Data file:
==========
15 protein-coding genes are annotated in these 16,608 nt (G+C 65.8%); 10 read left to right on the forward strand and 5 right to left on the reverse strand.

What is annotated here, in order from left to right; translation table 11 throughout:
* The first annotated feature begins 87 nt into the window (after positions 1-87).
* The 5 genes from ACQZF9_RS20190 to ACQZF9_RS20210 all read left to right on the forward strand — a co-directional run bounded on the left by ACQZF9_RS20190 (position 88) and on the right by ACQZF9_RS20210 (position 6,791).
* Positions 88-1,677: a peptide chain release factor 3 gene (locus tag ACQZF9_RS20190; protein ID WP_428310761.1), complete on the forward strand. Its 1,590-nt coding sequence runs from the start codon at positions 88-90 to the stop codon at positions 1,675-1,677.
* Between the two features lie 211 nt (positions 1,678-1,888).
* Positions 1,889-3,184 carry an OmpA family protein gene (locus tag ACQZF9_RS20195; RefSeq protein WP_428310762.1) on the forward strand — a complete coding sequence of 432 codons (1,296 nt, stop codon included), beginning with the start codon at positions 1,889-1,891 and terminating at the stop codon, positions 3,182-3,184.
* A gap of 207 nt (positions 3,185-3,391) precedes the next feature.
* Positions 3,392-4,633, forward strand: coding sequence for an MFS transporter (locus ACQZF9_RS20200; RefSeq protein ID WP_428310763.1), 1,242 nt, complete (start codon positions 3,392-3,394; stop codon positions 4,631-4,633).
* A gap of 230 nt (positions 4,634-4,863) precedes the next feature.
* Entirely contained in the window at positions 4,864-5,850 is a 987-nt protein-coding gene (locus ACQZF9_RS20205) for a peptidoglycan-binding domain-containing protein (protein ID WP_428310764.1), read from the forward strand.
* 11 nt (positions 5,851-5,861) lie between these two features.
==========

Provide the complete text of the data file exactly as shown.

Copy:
15 protein-coding genes are annotated in these 16,608 nt (G+C 65.8%); 10 read left to right on the forward strand and 5 right to left on the reverse strand.

What is annotated here, in order from left to right; translation table 11 throughout:
* The first annotated feature begins 87 nt into the window (after positions 1-87).
* The 5 genes from ACQZF9_RS20190 to ACQZF9_RS20210 all read left to right on the forward strand — a co-directional run bounded on the left by ACQZF9_RS20190 (position 88) and on the right by ACQZF9_RS20210 (position 6,791).
* Positions 88-1,677: a peptide chain release factor 3 gene (locus tag ACQZF9_RS20190; protein ID WP_428310761.1), complete on the forward strand. Its 1,590-nt coding sequence runs from the start codon at positions 88-90 to the stop codon at positions 1,675-1,677.
* Between the two features lie 211 nt (positions 1,678-1,888).
* Positions 1,889-3,184 carry an OmpA family protein gene (locus tag ACQZF9_RS20195; RefSeq protein WP_428310762.1) on the forward strand — a complete coding sequence of 432 codons (1,296 nt, stop codon included), beginning with the start codon at positions 1,889-1,891 and terminating at the stop codon, positions 3,182-3,184.
* A gap of 207 nt (positions 3,185-3,391) precedes the next feature.
* Positions 3,392-4,633, forward strand: coding sequence for an MFS transporter (locus ACQZF9_RS20200; RefSeq protein ID WP_428310763.1), 1,242 nt, complete (start codon positions 3,392-3,394; stop codon positions 4,631-4,633).
* A gap of 230 nt (positions 4,634-4,863) precedes the next feature.
* Entirely contained in the window at positions 4,864-5,850 is a 987-nt protein-coding gene (locus ACQZF9_RS20205) for a peptidoglycan-binding domain-containing protein (protein ID WP_428310764.1), read from the forward strand.
* 11 nt (positions 5,851-5,861) lie between these two features.